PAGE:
Reverse Osmosis of water is the most economical method of removing up to 99% of contaminants in potable water. In the Triple Red Water Technology range, there are a number of systems which provide RO water and the choice depends on the amount of water required. Water is produced into a reservoir which allows it to be drawn off in large volumes or for many points of use around a building.
Some of the uses of Type 3 (Primary Grade) RO Water produced from this technology are:
In the Triple Red Water Technology range, there are a number of systems which provide RO water and the choice depends on the amount of water required. Water is produced into a reservoir which allows it to be drawn off in large volumes or for many points of use around a building.
Reverse Osmosis (RO) is the most economical method of removing up to 99% of your feed water’s contaminants. It is a percentage rejection technology. The resulting product water is therefore dependent on the quality of the incoming water. Osmotic pressure is a colligative property driven by chemical potential. During natural osmosis, water flows from a less concentrated solution through a semi-permeable membrane to a more concentrated solution until concentration and pressure on both sides of the membrane are equal. In reverse osmosis, external pressure is applied to feed water to reverse the natural osmotic flow. Pure water passes through the membrane removing up to 99% of contaminants that are directed to drain (the concentrate). The purified water passing through the membrane is referred to as the permeate. This is collected in a reservoir and can be further processed.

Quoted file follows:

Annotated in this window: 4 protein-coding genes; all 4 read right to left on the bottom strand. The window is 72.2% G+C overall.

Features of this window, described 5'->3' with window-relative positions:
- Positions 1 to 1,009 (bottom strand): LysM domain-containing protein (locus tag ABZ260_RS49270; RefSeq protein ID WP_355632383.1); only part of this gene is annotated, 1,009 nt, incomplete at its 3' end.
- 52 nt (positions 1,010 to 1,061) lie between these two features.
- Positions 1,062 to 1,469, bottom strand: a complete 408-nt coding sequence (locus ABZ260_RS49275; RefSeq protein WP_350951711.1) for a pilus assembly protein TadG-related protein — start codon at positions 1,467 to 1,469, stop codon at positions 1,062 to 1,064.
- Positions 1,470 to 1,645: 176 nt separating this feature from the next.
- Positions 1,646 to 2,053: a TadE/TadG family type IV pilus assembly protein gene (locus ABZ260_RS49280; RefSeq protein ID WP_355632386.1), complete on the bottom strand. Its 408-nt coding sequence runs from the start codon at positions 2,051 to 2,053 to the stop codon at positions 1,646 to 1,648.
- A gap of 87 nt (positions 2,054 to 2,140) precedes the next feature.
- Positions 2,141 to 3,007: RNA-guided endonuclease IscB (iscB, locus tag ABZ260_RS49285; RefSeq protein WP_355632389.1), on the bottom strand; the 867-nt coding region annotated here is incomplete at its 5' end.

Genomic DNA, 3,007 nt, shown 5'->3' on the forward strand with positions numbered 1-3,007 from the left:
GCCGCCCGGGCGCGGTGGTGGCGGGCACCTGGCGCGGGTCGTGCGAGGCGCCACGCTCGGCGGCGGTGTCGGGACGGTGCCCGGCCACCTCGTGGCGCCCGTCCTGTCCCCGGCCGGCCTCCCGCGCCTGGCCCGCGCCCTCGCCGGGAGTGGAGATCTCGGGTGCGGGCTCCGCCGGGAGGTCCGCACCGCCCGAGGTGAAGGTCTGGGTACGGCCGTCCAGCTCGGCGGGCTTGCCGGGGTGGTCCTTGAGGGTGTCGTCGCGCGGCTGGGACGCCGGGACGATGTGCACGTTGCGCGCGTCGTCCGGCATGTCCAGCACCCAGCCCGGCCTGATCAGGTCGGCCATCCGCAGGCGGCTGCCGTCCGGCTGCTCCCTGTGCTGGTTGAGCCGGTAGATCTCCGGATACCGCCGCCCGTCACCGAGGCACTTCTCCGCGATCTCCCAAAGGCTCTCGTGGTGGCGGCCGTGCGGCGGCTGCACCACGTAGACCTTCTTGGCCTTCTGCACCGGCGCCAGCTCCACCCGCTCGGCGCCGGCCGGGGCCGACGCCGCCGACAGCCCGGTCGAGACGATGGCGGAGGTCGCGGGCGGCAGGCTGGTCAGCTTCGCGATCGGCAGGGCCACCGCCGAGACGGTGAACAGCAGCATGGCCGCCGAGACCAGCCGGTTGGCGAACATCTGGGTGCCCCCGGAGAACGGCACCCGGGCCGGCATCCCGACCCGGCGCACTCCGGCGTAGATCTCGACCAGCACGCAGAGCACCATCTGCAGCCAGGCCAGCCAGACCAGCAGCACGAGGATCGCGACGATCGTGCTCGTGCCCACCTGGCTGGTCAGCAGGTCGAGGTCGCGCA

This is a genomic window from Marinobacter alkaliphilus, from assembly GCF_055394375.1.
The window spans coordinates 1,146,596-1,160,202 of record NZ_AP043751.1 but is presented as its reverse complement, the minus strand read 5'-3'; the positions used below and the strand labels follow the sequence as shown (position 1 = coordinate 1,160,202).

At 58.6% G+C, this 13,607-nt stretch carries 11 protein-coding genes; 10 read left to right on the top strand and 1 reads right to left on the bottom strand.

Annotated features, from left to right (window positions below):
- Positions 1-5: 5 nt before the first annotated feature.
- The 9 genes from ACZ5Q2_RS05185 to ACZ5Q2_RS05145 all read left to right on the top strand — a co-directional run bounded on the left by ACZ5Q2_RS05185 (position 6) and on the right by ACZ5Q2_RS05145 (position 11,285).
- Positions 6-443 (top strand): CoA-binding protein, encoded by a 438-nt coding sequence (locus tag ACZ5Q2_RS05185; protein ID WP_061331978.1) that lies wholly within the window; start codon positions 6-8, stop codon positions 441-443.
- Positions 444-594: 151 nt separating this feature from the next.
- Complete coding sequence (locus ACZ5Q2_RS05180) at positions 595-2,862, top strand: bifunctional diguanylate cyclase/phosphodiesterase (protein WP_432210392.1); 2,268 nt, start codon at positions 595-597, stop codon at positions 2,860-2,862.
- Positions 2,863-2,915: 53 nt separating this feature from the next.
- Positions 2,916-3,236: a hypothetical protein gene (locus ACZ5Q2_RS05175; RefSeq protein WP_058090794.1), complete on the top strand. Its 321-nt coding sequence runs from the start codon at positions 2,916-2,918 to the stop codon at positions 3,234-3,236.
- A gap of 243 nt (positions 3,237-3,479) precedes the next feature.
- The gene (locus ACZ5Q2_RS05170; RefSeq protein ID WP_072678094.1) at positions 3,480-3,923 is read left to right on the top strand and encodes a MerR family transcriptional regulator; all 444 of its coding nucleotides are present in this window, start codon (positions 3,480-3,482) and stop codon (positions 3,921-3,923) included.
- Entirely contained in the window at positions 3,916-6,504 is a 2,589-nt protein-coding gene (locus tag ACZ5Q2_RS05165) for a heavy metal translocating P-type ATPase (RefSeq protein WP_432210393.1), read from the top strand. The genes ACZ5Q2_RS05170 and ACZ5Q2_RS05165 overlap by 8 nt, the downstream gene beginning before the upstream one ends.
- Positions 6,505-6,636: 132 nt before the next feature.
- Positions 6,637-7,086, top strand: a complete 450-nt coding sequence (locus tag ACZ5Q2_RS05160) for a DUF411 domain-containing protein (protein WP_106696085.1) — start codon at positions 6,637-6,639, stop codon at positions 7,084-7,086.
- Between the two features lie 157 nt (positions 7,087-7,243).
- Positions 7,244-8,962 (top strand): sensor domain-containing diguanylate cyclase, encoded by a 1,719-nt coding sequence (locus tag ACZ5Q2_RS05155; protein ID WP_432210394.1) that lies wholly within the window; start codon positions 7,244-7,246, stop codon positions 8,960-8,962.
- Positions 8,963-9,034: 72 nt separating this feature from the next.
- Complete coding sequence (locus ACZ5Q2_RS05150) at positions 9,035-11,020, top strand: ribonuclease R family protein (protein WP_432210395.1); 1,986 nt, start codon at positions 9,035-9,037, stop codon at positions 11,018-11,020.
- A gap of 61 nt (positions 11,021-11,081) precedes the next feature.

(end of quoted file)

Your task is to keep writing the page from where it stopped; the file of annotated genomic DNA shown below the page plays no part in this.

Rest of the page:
RO removes particles larger than 0.1 nm to produce a permeate of higher purity than ultra-filtered water. The pores in an RO membrane can be 0.0001 micron or 500,000 times smaller than the diameter of a human hair. In RO membranes, a layer of asymmetric membrane or an interfacial polymerized layer within a thin-film-composite membrane provides a particularly dense layer within the matrix where separation of ionic solutes occurs under pressure. Unlike membrane filtration which relies on size exclusion and can theoretically achieve perfect efficiency, RO also involves diffusion and is therefore dependent on pressure, flow rate and temperature. Most RO systems will need a reservoir to store the purified water as the flow rate is usually less than the peak demand.